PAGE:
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Boy finds 1,500-year-old artifact

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You never know what's just beneath the surface. You never know what's just beneath the surface.
Haines Todd "digs" ancient history. Haines Todd "digs" ancient history.
Native artifacts like this one are buried all around Oklahoma. Native artifacts like this one are buried all around Oklahoma.

By Audrey Esther and Darren Brown, INsite Team

Oklahoma is rich in Native American history, and so is its soil. Next time you're outside take a look around. You might just find an ancient relic like the one 12-year-old Haines Todd found.

"I just saw it on the ground and it just blended in with the leaves," Haines said. "So I got down and picked it up and figured out it was rock.  

He then found his mother, Nancy.

"Haines came riding up and was like mom I found something really old and I said did you find the keys that I lost," Nancy Todd said.  

"Uh, I think it's a little bit older," Haines said.

The stone Haines found looked like an arrowhead and he and his family assumed it to be at least 400 years old.  They took it to local expert James Cox, and he estimated it closer to 1,500 years old.  He also told the family it was not an arrowhead, but a dart point.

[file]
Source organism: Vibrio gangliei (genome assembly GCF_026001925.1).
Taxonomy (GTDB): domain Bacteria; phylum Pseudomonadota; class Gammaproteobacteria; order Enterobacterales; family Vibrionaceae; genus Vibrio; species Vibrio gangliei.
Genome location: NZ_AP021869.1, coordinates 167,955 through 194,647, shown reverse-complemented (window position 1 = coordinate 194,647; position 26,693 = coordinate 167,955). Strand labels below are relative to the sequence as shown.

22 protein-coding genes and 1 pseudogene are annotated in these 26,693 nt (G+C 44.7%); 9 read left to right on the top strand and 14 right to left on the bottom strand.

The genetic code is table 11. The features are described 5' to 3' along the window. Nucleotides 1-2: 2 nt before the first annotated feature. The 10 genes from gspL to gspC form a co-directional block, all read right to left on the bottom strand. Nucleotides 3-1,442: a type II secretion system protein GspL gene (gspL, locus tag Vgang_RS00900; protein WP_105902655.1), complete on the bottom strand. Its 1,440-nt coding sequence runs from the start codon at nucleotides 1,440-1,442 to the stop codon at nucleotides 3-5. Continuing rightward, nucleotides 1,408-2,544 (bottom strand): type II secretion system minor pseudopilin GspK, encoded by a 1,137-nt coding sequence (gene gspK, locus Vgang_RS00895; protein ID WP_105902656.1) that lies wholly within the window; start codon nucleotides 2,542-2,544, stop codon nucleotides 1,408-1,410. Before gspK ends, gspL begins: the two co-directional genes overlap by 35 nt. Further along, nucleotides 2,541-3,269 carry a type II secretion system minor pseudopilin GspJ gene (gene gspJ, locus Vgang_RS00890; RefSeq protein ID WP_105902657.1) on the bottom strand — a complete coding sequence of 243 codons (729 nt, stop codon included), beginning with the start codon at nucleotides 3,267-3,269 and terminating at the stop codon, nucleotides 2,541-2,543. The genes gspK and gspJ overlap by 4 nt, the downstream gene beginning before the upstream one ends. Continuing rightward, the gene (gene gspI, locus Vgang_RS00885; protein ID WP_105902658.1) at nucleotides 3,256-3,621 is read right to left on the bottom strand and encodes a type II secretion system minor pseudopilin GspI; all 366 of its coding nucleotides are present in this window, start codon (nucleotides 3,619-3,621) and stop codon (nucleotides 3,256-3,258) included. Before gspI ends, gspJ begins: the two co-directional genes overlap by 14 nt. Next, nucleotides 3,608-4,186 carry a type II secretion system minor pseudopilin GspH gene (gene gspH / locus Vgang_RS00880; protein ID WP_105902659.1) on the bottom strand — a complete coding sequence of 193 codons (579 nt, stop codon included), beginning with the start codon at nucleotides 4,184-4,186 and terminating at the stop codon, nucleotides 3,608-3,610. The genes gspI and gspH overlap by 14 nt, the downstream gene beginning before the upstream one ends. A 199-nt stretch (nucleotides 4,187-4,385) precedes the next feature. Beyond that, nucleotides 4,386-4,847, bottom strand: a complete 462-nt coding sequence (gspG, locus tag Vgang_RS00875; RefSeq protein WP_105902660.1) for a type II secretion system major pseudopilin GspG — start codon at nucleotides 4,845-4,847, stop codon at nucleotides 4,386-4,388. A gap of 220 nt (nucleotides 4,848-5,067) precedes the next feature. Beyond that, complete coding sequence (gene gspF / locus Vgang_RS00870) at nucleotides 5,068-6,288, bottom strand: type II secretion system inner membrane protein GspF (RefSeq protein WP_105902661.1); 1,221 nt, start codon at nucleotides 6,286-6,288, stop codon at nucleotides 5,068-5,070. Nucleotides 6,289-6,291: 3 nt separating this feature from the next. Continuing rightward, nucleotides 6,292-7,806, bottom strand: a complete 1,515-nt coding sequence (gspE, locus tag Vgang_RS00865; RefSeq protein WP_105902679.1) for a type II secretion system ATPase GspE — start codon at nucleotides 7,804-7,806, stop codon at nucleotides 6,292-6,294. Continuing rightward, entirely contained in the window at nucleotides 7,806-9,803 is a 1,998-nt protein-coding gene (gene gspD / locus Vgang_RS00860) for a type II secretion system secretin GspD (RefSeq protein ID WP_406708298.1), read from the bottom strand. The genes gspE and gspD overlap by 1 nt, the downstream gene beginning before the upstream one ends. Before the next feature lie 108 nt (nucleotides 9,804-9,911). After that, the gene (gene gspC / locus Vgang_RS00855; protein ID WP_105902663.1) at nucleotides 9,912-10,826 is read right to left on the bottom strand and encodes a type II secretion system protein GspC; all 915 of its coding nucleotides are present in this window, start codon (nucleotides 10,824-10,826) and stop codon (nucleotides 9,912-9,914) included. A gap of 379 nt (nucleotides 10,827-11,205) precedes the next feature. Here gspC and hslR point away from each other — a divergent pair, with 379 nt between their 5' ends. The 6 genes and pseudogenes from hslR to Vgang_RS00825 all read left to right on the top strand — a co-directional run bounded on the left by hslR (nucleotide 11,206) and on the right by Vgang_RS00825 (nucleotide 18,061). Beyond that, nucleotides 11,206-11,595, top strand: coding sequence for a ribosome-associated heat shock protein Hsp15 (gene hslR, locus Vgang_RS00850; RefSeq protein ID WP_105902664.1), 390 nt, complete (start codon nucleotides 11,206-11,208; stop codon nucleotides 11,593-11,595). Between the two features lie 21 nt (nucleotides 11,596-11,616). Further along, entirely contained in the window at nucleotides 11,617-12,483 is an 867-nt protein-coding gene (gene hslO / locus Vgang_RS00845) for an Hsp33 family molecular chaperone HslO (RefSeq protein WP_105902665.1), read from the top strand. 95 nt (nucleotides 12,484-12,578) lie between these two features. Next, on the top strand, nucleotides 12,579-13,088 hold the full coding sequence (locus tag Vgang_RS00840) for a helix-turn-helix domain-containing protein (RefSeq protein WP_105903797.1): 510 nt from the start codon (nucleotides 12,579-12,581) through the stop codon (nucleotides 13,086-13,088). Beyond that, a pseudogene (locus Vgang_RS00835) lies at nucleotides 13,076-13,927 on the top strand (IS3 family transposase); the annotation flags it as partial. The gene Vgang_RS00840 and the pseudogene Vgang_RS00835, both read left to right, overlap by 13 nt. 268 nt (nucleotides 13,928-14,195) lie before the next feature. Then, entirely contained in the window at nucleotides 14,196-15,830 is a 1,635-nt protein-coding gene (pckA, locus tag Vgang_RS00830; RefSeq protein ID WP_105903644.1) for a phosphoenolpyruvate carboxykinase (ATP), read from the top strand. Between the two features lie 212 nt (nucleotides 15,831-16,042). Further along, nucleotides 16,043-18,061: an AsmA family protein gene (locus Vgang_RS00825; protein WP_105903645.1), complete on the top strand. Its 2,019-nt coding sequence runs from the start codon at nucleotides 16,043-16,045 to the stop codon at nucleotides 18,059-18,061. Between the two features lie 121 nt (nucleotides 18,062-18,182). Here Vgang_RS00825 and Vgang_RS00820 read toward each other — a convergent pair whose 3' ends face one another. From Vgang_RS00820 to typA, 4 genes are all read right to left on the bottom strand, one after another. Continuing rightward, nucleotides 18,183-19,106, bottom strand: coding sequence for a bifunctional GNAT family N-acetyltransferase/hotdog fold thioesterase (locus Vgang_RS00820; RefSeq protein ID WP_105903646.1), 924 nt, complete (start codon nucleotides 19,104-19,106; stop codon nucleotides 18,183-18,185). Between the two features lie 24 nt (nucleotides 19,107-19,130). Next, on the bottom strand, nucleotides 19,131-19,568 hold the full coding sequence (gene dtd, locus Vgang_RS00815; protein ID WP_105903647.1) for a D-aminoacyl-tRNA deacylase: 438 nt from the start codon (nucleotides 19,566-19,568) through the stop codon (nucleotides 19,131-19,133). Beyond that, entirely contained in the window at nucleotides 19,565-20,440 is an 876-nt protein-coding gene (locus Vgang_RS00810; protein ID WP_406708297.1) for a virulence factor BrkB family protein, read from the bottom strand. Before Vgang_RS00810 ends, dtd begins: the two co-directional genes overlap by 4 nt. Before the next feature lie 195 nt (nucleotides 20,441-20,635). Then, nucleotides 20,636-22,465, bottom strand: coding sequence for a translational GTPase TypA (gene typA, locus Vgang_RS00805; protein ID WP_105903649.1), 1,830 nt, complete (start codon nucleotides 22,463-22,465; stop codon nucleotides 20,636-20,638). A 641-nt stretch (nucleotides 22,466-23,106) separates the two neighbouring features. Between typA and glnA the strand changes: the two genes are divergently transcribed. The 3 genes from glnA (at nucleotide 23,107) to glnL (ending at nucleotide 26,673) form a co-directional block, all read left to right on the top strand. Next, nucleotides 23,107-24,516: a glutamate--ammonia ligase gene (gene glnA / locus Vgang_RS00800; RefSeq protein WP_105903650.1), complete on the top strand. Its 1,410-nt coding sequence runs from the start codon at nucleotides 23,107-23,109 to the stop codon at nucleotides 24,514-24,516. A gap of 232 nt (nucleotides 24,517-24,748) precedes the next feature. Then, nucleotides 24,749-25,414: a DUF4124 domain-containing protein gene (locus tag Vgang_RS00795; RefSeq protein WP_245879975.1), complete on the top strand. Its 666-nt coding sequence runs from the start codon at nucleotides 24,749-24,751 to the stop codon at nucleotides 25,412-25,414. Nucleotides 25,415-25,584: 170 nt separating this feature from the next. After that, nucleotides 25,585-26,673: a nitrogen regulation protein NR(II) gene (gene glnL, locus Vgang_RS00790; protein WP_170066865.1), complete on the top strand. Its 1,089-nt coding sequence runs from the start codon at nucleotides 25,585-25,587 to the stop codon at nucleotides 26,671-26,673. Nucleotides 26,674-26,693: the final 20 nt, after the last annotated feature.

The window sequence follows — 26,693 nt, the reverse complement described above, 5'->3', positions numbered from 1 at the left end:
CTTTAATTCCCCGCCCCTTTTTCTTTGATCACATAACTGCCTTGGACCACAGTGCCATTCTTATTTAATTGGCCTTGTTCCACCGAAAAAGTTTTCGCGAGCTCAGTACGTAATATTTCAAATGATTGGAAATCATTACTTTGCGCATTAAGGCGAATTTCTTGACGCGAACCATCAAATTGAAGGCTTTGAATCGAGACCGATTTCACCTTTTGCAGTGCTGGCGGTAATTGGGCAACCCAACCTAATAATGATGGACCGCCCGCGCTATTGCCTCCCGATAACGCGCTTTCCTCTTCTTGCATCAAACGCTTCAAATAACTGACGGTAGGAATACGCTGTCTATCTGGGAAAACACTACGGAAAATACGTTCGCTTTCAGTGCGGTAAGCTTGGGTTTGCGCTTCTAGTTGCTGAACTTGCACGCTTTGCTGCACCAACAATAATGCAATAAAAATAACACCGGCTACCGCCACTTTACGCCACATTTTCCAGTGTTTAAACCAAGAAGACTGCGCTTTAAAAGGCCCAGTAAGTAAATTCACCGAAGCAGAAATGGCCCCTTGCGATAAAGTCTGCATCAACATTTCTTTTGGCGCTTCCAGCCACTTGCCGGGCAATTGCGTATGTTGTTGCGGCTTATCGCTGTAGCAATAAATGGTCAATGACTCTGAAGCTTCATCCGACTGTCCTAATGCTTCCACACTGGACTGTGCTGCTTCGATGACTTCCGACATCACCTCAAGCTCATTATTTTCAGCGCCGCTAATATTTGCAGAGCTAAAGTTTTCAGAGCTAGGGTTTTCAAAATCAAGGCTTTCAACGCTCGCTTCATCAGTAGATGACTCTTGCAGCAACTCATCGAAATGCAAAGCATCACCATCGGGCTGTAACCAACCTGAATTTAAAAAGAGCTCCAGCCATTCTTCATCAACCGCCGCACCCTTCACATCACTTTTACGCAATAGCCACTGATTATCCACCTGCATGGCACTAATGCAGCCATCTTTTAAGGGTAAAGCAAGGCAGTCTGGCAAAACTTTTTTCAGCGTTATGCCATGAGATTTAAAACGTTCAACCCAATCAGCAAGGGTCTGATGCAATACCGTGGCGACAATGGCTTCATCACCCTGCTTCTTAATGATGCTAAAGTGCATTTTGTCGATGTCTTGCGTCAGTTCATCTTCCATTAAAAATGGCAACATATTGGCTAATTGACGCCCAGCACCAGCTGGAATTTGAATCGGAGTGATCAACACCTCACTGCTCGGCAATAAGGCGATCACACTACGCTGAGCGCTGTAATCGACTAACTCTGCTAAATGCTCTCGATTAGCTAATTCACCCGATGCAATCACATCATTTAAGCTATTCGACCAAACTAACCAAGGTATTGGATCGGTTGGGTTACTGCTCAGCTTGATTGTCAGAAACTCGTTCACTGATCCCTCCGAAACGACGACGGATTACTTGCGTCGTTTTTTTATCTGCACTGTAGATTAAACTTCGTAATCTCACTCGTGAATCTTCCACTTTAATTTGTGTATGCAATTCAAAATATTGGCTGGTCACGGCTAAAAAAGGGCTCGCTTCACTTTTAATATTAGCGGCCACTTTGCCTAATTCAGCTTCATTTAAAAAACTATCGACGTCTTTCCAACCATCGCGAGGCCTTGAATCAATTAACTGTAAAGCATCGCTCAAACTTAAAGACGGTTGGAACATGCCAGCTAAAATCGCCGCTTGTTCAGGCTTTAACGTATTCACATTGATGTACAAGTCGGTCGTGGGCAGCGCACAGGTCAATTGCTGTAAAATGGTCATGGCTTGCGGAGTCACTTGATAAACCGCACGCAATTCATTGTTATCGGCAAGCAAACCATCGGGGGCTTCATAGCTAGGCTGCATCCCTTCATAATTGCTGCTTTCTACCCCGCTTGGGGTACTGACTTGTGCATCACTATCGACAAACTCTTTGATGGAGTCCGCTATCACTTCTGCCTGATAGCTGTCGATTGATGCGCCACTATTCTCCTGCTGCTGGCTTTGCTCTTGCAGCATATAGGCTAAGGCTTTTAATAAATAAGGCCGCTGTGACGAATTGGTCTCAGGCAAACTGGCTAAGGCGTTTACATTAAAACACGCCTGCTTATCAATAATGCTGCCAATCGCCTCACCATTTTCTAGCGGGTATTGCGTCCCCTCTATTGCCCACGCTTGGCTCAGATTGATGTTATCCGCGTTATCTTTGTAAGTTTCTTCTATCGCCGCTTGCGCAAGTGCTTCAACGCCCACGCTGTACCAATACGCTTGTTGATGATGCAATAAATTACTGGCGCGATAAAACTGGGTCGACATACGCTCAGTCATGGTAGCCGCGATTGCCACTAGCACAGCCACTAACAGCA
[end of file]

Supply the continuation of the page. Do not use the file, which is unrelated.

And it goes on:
"He found an exceptional piece," Cox said. "It's complete, rather large and made from a chert that comes all way from the border of northern Oklahoma with Kansas."

From northern Oklahoma to a heavily traveled riding lot on the Haine's property...a rare and well-preserved piece of history found by a young history enthusaist

"To figure out it could have been from 1500 B.C. is really neat," Haines said.

"He would be the perfect kid to find something and appreciate something that old," Nancy said.  

James Cox is a dentist by day but freelances in archaelogy during his spare time. He says he wouldn't be suprised if Haines picked up the hobby, too.

"I said Haines you've got a great find because people sometimes look years and years to find even a single whole one like you found," Cox said.

Cox says if you find something that might be an artifact, then record the date, location and contact the Oklahoma Archaelogical Society.

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